Domain Name System Structure and Delegation (RFC1591)
Original Publication Date: 1994-Mar-01
Included in the Prior Art Database: 2019-Feb-13
Internet Society Requests For Comment (RFCs)
This memo provides some information on the structure of the names in the Domain Name System (DNS), specifically the top-level domain names; and on the administration of domains. This memo provides information for the Internet community. This memo does not specify an Internet standard of any kind.
Network Working Group J. Postel Request for Comments: 1591 ISI Category: Informational March 1994
Domain Name System Structure and Delegation
Status of this Memo
This memo provides information for the Internet community. This memo does not specify an Internet standard of any kind. Distribution of this memo is unlimited.
This memo provides some information on the structure of the names in the Domain Name System (DNS), specifically the top-level domain names; and on the administration of domains. The Internet Assigned Numbers Authority (IANA) is the overall authority for the IP Addresses, the Domain Names, and many other parameters, used in the Internet. The day-to-day responsibility for the assignment of IP Addresses, Autonomous System Numbers, and most top and second level Domain Names are handled by the Internet Registry (IR) and regional registries.
2. The Top Level Structure of the Domain Names
In the Domain Name System (DNS) naming of computers there is a hierarchy of names. The root of system is unnamed. There are a set of what are called "top-level domain names" (TLDs). These are the generic TLDs (EDU, COM, NET, ORG, GOV, MIL, and INT), and the two letter country codes from ISO-3166. It is extremely unlikely that any other TLDs will be created.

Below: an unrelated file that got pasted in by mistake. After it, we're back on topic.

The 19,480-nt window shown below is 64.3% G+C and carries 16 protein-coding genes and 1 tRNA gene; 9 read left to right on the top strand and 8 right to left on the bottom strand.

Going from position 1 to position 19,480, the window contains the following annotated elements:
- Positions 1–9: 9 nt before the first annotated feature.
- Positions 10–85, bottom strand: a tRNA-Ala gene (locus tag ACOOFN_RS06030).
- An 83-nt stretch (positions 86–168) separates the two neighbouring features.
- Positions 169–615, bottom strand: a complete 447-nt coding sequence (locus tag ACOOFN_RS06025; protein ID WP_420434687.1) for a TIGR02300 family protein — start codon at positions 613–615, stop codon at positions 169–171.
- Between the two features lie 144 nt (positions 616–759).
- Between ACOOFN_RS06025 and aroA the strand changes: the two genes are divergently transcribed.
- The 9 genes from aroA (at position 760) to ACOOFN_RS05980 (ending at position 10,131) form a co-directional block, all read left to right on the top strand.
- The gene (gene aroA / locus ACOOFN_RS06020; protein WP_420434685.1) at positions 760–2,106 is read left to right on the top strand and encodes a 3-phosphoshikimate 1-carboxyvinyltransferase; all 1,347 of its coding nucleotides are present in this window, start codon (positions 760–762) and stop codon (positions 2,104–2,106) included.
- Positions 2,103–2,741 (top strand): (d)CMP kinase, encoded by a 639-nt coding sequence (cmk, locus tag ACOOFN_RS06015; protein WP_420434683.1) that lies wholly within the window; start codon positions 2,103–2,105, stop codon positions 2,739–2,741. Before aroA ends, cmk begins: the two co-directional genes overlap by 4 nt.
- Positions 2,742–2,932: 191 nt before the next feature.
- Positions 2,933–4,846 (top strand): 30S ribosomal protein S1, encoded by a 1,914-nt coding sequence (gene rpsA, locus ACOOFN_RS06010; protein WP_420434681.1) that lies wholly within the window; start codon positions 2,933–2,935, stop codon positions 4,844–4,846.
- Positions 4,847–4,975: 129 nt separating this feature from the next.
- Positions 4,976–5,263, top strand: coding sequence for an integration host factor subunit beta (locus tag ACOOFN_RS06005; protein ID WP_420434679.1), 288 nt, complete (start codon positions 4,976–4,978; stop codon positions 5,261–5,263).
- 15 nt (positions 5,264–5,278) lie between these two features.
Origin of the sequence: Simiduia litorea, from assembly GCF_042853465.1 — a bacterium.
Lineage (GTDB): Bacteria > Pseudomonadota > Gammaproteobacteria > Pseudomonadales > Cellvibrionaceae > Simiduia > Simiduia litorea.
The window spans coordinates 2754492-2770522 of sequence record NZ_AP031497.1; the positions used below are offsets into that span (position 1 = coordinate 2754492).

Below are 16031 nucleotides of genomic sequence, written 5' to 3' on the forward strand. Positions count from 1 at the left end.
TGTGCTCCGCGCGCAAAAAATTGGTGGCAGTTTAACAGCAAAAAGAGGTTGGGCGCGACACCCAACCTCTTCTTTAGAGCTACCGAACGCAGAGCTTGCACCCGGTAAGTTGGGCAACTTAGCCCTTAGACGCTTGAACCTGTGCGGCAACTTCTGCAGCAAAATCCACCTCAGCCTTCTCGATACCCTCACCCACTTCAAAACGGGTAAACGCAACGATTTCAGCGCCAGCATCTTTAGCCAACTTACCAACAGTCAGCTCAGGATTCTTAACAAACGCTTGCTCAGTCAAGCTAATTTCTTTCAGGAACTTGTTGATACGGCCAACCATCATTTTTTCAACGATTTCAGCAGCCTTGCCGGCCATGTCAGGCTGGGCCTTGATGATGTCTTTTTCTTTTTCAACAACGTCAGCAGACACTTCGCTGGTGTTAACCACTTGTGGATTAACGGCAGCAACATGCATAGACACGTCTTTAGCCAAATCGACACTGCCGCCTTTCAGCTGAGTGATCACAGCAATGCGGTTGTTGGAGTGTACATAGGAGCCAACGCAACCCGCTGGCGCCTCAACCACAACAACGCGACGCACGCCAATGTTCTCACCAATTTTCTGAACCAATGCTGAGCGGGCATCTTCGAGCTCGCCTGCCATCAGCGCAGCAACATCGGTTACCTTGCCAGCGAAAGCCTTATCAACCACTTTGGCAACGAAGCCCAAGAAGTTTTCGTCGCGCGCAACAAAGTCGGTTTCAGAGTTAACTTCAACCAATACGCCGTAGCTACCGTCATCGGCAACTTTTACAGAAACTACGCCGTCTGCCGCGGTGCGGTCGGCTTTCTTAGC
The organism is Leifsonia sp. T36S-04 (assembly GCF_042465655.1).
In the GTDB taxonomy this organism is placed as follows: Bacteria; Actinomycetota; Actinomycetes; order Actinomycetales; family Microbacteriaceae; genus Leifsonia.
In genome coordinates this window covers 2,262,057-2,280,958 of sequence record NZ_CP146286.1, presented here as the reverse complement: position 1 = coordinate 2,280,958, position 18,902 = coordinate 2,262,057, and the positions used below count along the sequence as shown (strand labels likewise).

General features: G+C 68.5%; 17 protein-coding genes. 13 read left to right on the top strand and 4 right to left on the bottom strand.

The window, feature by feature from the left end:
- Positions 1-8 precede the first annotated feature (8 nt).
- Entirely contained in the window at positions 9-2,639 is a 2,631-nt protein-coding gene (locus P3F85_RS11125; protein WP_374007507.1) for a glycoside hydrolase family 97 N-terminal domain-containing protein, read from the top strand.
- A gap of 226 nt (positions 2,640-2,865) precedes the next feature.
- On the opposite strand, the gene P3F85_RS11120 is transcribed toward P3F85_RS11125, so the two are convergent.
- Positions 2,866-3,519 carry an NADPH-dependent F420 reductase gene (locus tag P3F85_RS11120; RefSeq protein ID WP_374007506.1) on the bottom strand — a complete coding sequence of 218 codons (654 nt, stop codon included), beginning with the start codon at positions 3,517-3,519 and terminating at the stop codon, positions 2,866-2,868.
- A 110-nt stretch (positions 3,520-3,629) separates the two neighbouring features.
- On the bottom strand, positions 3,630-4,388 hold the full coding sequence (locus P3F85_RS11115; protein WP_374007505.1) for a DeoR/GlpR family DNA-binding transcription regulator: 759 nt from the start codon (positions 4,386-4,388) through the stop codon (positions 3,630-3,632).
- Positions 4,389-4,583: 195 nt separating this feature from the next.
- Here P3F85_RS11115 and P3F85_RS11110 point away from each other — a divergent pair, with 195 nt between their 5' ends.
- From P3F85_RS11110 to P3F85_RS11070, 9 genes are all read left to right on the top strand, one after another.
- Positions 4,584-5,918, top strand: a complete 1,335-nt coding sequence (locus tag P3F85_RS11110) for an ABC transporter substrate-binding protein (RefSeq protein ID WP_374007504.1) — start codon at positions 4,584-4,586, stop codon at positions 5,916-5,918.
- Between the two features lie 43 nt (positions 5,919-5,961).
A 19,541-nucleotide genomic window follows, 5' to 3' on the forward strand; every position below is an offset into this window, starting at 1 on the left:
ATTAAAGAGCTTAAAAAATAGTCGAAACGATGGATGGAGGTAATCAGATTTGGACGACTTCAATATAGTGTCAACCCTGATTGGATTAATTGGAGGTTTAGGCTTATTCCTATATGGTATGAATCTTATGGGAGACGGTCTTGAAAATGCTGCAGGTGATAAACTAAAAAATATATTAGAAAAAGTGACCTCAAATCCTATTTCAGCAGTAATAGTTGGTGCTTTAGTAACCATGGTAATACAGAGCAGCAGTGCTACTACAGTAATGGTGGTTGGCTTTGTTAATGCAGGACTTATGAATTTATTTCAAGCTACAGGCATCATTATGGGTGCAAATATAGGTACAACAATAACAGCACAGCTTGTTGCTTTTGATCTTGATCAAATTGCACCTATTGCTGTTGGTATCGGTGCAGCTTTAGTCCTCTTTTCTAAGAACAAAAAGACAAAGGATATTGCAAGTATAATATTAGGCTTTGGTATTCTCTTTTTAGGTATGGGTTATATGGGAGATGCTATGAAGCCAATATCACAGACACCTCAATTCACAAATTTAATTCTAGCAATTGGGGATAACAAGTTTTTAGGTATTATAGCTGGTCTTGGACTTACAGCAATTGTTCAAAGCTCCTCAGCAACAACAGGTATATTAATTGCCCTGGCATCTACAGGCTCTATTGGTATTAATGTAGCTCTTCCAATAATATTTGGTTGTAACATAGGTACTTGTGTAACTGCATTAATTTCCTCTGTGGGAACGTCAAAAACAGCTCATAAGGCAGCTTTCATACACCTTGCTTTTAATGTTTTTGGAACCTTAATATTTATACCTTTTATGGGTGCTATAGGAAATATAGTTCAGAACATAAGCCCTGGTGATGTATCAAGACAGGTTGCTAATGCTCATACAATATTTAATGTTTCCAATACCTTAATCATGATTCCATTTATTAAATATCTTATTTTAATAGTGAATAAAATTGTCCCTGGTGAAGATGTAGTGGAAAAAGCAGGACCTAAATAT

Under each TLD may be created a hierarchy of names. Generally, under the generic TLDs the structure is very flat. That is, many organizations are registered directly under the TLD, and any further structure is up to the individual organizations.
In the country TLDs, there is a wide variation in the structure, in some countries the structure is very flat, in others there is substantial structural organization. In some country domains the second levels are generic categories (such as, AC, CO, GO, and RE), in others they are based on political geography, and in still others, organization names are listed directly under the country code. The organization for the US country domain is described in RFC 1480 .
Postel [Page 1]
RFC 1591 Domain Name System Structure and Delegation March 1994
Each of the generic TLDs was created for a general category of organizations. The country code domains (for example, FR, NL, KR, US) are each organized by an administrator for that country. These administrators may further delegate the management of portions of the naming tree. These administrators are performing a public service on behalf of the Internet community. Descriptions of the generic domains and the US country domain follow.
Of these generic domains, five are international in nature, and two are restricted to use by entities in the United States.
World Wide Generic Domains:
COM - This domain is intended for commercial entities, that is companies. This domain has grown very large and there is concern about the administrative load and system performance if the current growth pattern is continued. Consideration is being taken to subdivide the COM domain and only allow future commercial registra...